IV.--_The Lias Rocks._

Many years ago it was asserted by Lieutenant Anjou, of the Russian navy, that ammonites had been found by him in the cliffs on the south shore of the island of New Siberia, off the north coast of Asia, in lat. 74 N.

This statement, which was published in Admiral Von Wrangel's journal, attracted but little attention, until it was confirmed, as far as probability of such fossils occurring at so high a latitude is concerned, by the remarkable discovery of similar fossils by Captain M'Clintock, in lat. 76 20' N., at Point Wilkie, in Prince Patrick's Island.

In a paper, published by the Royal Dublin Society, in the first volume of their journal, p. 223, Captain M'Clintock thus describes the finding of these fossils:--

"After returning to Cape de Bray, we took up the provisions that the officer after whom it is called had left for us, and crossed the strait to Point Wilkie; reached it on the 14th May. This traverse was the more difficult from the great load upon our sledge, and the unfavorable state of the ice and snow. The freshly fallen snow was soft and deep, and beneath it the older snow lay in furrows across our route, hardened and polished by the winter gales and drifts, so that it resembled marble.

"On landing I found the beach low, composed of mud, with the foot-prints of animals frozen in it. A few hundred yards from the beach there are steep hills, about 150 feet in height, and upon the sides of these, in reddish-colored limestone, casts of fossil shells abound. Inland of these, the ordinary pale carboniferous sandstone and cherty limestone re-appeared. The fossils are all small, and of only a few varieties, some being ammonites, but the greater part bivalves. They differed from any I had met with before, and the rock was almost brick-red; I picked up what appeared to be fossil bone (_Ichthyosaurus?_), only part of it appearing out of the fragment of the rock.

"Point Wilkie appears to be an isolated patch of liassic age, resting upon carboniferous sandstones and limestones, with bands of chert, of the same age as the limestones and sandstones of Melville Island. The eastern shores of Intrepid Inlet is composed of this formation; while the western, rising into hills and terraces, is of the underlying carboniferous epoch. At the western side of Intrepid Inlet I found upon the ice a considerable quantity of white asbestos, but did not ascertain from whence it had been brought."

The fossils thus found _in situ_, I have no doubt, belong to the liassic period; and as their geological interest is indubitable, I offer no apology for inserting here the following description, written by me on Captain M'Clintock's return to Dublin from his third Arctic expedition.

No. I. WILKIE POINT, Prince Patrick's Land (Lat. 76 20' N.; Long. 117 20' W.).


(a) _Ammonites M'Clintocki_ Journ. R. D. S., Vol. I. Pl. IX. Figs.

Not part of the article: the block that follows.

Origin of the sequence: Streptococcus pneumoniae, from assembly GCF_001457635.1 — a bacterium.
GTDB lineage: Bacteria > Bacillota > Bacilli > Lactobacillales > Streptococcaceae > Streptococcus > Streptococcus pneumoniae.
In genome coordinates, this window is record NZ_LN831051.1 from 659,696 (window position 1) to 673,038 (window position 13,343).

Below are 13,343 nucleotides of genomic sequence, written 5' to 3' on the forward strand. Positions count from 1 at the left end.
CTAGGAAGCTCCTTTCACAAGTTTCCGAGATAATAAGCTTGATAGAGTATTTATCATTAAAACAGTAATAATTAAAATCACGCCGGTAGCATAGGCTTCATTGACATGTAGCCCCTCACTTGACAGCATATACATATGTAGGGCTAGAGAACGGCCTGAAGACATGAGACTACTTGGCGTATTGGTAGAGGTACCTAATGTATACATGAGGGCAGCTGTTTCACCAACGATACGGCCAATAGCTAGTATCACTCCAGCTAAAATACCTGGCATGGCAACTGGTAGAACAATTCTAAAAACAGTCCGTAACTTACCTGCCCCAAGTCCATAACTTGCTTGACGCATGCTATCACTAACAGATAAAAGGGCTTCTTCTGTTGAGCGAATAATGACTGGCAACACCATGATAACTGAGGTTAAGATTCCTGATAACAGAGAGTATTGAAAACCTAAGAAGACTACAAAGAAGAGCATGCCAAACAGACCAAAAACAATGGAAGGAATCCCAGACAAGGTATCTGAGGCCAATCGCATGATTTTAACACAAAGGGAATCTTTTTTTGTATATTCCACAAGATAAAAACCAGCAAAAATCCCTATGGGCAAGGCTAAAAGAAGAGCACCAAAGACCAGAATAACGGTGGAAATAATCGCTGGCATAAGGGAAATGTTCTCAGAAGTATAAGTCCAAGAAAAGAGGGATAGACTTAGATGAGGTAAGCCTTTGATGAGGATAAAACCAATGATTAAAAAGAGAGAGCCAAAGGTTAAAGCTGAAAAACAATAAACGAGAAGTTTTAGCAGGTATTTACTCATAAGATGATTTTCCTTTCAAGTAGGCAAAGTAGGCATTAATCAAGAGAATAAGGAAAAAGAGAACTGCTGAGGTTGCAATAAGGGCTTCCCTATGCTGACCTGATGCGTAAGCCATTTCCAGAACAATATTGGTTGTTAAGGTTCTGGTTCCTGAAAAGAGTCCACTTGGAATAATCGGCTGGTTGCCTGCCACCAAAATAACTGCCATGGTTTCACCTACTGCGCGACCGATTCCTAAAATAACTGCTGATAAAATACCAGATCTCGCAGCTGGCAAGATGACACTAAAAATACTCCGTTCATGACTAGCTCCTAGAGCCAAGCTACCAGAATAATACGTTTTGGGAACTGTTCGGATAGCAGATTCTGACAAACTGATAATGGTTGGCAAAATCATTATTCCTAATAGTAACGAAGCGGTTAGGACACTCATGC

2, 3, 4.

_Monotis septentrionalis_, Journ. R. D. S., Vol. I. Pl. IX. Figs. 6, 7.

_Pleurotomaria_, sp. Journ. R. D. S., Vol. I. Pl. IX. Fig. 8.

Cast of some Univalve. Journ. R. D. S., Vol. I. Pl. IX. Fig. 7.

_Nucula_, sp.

(a) Ammonites M'Clintocki (Haughton).--_Testa compressa, carinata, anfractibus latis, lateribus, complanatis, transversim undato-costatis; costis simplicibus, juxta marginem interiorem levigatis; dorso carinato acuto; apertura sagittata, compressa, antice carinata; septis lateribus 4-lobatis._

This fine ammonite resembles several species common in the upper lias of the Plateau de Larzac, Sevennes, in France. It approaches _A. concavus_ of the lower Oolite, but is distinguished by having only four lobes on the lateral margins of the septa, and by its showing no tendency to a tricarinated keel. The following measurements give an exact idea of its form, as compared with that of the species mentioned:--

------------------+---------+-----------+---------+-----------+-------- Diameter, Width of Thickness Overlapping Width Inches. last Spire. of last of last of Diam.=100 Spire Spire Umbilic.

------------------+---------+-----------+---------+-----------+-------- _A. M'Clintocki_, 183 51/100 24/100 20/100 20/100 _A. concavus_, 295 50/100 24/100 19/100 16/100 ------------------+---------+-----------+---------+-----------+--------

The principal difference here observable is in the somewhat greater size of _A. concavus_, and the larger umbilic of _A. M'Clintocki_. It certainly resembles this well-known ammonite very closely; and it appears to me difficult to imagine the possibility of such a fossil living in a frozen, or even a temperate sea.

The discovery of such fossils _in situ_, in 76 north latitude, is calculated to throw considerable doubt upon the theories of climate which would account for all past changes of temperature by changes in the relative position of land and water on the earth's surface. No attempt, that I am aware of, has ever been made to calculate the number of degrees of change possible in consequence of changes of position of land and water; and from some incomplete calculations I have myself made on the subject, I think it highly improbable that such causes could have ever produced a temperature in the sea at 76 north latitude which would allow of the existence of ammonites, especially ammonites so like those that lived at the same time in the tropical warm seas of the south of England and France, at the close of the Liassic, and commencement of the lower Oolitic period.